Outdoor Features

The Museum features 14 acres of paths and gardens which feature a number of unique structures that highlight the Danish culture we celebrate. 

20729087_10155604791454920_1241510582644052026_o.jpg
10655422_10153849500994920_814386053117904404_o.jpg

Stendysse (dolmen) represent a burial chamber form Neolithic times (4500-1700 BCE). They were built with large, upright stones and a cap (table) stone on the top. The deceased's remains were placed inside the chamber. The structure was then covered with soil and then small stones. The completed mound is a barrow. As time passed, small stones were often removed to be used as building materials. The soil would then erode and the cap and support stones (dolmen) were exposed. Other dolmens can been seen at the Danish Lutheran Church of Vancouver and original dolmens can been seen throughout Europe, but especially in Denmark.

this-is-a-beautiful-brick.jpg
Danish_Canadian_largeJPG.jpg

The brick bridge was built by Bent Husted and is a replica of the Slyk bridge in Denmark, which was built by Bent's father.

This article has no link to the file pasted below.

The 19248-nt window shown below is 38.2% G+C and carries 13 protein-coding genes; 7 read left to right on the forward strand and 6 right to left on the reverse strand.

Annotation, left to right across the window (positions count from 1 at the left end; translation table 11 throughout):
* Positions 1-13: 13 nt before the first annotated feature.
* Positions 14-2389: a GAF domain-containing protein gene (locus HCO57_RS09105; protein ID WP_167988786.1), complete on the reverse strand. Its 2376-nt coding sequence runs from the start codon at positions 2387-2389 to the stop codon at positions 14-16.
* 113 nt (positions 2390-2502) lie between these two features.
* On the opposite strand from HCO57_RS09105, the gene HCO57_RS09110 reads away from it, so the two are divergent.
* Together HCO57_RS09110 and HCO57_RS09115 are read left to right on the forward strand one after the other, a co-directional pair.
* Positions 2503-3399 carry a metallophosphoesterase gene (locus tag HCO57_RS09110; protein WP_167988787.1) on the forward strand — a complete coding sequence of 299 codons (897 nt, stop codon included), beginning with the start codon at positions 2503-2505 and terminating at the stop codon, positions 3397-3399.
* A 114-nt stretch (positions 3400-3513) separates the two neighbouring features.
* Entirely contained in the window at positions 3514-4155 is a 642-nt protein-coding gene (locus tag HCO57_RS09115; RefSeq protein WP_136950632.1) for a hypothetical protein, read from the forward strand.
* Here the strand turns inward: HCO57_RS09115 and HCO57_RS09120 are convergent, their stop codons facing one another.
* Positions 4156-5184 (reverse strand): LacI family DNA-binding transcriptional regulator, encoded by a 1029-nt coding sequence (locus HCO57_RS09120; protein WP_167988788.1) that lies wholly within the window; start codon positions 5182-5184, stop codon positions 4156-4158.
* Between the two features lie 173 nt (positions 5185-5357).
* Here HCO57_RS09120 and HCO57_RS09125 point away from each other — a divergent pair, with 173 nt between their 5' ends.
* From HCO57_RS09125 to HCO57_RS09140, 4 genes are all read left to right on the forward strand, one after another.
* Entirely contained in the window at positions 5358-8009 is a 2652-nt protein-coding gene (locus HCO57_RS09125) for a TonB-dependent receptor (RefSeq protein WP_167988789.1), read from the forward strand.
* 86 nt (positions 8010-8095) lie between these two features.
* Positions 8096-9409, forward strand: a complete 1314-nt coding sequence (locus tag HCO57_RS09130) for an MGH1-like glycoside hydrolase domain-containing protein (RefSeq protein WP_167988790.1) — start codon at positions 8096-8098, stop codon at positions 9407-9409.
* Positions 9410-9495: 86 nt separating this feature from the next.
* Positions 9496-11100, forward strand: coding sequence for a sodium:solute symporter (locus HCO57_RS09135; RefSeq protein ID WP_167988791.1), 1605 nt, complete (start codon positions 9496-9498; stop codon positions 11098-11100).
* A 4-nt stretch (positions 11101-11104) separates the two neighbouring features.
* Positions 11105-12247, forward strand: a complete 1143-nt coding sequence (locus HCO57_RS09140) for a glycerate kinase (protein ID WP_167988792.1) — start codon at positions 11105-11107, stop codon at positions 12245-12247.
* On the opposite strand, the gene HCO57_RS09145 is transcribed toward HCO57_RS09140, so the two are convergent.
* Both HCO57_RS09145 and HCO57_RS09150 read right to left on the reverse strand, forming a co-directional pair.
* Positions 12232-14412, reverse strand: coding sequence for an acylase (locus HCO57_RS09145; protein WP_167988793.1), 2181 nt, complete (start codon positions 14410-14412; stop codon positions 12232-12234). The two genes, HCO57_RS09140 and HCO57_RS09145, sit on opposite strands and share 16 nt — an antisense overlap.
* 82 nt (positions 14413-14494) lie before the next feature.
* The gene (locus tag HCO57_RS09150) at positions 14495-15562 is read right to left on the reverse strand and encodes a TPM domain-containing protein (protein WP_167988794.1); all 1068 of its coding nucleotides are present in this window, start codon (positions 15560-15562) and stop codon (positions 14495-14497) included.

IMG_0029.JPG

This sculpture rests in a man-made pond and was sculpted by Marian Husted, of Calgary. It pays homage to one of the most beloved tales from Danish author, Hans Christian Andersen.

IMG_E2199.JPG

Jelling Stone--Jelling Stones are strongly associated to the creation of Denmark. Two original rune carved stones are found at the town of Jelling, Denmark. They were erected by King Gorm the Old in memory of his wife Thyra and by King Harold Bluetooth in memory of his parents. This stone was erected in memory of Bent Husted, by his family. Bent was a long time volunteer who dedicated much time to building the church, bridge and naust.